versus a dorsal cranial roof, or in fact a complex of dorsal, ventral, and
lateral cranial bones that have collapses. But then, none of these have been
scavenged, ever, so we should expect every fossil to be found entirely complete
except where the slab disappears. I find this probability a complete
contradiction to the tendency of fossils to be incomplete. But then, examine
non-laminated fossils. Or better yet, study fossils of terrestrial vertebrates
and other animals on slabs in other lagerstaetten, such as the Eocene Green
River, the Miocene Messel, the Oligocene Quercy deposits, etc.

<or finding a pterygoid where none was notice before,>

  Possible. Certainly some fossils are never fully described. But then, many
fossils tend to be crushed to the point that the many rod- or plank-like bones
within the skull become cracked fractured and, while a pterygoid was likely
there in life, it could very well be absent or shattered beyond recovery to
date. But it is possible to interpret some bones as pterygoids. How to prove
it, that's a question one should consider.

<or a phalanx four submerged beneath legs.>

  Or a missing long bone, or another animal's limb, or simply an artifact of
the slabs's coloration. One must discount other possibilities.

<All these observations have been fixed in Photoshop.>

  "Fixed"? Kind of the wrong word to be using right now.

<If you have any problem with any of them, it is imperative for the sake of the
science, that you start making notes and repairs to the work. Point by point.>

  Why? Why can't YOU try to find ways to test your own technique? Double blinds
and such like? I have, as have others -- and this is getting repetitive --
found various problems and improbabilities and down-right erroneous conclusions
in this "recovery" technique, which simple observation of the slabs would have
reconciled. Indeed, from cracks becoming "nostrils", to squiggly "frills" all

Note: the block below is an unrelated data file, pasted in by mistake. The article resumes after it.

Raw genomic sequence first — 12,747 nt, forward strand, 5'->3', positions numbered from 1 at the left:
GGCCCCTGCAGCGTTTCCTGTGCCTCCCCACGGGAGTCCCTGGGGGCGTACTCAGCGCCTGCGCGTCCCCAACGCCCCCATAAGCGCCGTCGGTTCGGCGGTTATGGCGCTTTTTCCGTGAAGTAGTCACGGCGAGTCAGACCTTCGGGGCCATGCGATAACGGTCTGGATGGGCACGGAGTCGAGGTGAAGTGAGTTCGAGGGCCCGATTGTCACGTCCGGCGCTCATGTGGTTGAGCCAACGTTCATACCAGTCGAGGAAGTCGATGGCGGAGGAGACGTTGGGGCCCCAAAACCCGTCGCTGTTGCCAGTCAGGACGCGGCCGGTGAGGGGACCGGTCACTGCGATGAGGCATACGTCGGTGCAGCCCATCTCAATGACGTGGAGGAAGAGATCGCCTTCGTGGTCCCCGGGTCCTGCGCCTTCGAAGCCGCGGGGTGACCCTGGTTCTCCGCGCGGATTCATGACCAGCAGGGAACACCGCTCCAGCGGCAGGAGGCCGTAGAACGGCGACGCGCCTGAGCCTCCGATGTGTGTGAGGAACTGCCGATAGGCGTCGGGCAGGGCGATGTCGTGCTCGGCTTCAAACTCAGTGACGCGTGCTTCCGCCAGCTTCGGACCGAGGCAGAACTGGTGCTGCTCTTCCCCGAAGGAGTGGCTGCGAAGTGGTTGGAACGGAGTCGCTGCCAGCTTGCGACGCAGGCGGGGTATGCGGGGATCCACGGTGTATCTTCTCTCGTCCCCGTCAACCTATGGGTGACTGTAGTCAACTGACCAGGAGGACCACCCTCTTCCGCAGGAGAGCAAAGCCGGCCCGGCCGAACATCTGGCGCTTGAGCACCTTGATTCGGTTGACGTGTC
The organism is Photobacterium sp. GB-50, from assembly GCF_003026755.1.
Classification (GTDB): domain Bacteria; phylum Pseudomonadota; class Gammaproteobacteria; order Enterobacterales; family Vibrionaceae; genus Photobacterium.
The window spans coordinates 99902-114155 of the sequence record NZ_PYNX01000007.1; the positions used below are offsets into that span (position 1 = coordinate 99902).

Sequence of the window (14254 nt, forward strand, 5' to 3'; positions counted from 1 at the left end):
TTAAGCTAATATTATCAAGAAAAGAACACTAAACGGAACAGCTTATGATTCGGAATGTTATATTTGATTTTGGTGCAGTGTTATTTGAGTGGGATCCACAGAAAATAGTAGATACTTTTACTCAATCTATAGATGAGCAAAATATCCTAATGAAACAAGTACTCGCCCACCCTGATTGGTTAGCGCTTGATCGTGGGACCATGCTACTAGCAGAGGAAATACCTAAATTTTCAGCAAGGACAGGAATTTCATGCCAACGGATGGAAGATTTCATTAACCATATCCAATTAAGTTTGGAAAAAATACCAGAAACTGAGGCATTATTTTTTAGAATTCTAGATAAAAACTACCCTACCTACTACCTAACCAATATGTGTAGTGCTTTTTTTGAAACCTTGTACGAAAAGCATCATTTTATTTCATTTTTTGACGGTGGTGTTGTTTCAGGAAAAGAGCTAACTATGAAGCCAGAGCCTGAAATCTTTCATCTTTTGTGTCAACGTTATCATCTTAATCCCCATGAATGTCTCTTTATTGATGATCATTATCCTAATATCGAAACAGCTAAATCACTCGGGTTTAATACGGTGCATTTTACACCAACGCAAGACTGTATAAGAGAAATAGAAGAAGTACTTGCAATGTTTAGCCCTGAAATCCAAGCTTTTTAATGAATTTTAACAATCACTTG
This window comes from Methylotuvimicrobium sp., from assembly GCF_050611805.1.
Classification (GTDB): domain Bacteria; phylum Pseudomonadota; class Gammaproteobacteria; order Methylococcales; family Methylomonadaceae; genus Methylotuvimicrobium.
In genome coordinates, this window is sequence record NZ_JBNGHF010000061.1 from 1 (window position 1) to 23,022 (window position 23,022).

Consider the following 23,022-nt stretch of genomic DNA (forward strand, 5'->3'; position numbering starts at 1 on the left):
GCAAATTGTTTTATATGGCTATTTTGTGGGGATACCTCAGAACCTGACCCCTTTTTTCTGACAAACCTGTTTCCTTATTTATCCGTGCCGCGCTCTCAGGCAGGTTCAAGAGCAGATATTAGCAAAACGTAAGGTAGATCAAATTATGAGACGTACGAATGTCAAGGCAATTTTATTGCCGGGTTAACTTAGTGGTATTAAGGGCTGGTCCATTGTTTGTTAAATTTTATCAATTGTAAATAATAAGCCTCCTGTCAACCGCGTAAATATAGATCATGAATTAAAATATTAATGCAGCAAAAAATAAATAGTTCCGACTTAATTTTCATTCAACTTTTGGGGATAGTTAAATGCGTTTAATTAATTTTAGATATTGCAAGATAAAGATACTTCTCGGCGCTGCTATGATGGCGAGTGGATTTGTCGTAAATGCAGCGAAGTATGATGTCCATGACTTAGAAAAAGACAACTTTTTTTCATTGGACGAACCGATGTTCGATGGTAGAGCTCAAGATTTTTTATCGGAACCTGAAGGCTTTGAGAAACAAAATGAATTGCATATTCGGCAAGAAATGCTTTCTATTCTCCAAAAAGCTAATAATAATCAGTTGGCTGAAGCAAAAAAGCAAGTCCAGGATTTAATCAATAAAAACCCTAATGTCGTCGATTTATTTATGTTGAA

over the place, to pretend "bones" centimeters below the real ones on the KJ
specimens, to the very concept of "unfossilized" yet preserved "bone" for
"neonates", "teeth" on the prepared and studied rostrum of *Thalassodromeus*
made by interpreting irregularities on the bone _surface_, to Bennett's
contending resolution problems with your tracings, to fake "wing unguals" made
from color inclusions and dendrites, to broken bone being interpreted as a real
bone margin....

  At what point should what has been said already simply be abandoned for the
sake of such further information that we shoudl use YOUR method to contradict
YOUR method, yet one has never seen you describe this method in detail to back
up your _published_ commentary on findings? It makes me think this is more an
intuitive practice than a scientific one. Testing, by using light intensity
changes, lighting angle, corss-spectrum lighting, and actual surface
examination (say, using a mono-colored cast so that blotches no longer confuse
the eye so for actual SURFACE defects that might show as bones). I think only
when one has begun to do this, only then and the data supports what has been
done before, the Photoshop technique will only be an illustrator's technique.


> is imperative that giant pterosaur phalanges be exposed as tree trunks. That
> slow-growing 'morphing' juvenile pterosaurs are exposed as phylogenetic
> series,
> rather than ontogenetic. That mechanical pterosaurs be given the proper wing
> shape. And that extremely tiny juvenile pteros be exposed as pin scratches.
> I'll give you credit, as I gave Chris Bennett credit, if you do.
> David Peters
> >
> >
> >   Cheers,
> >
> > Jaime A. Headden
> >
> > "Innocent, unbiased observation is a myth." --- P.B. Medawar (1969)
> >
> > __________________________________________________
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Jaime A. Headden

"Innocent, unbiased observation is a myth." --- P.B. Medawar (1969)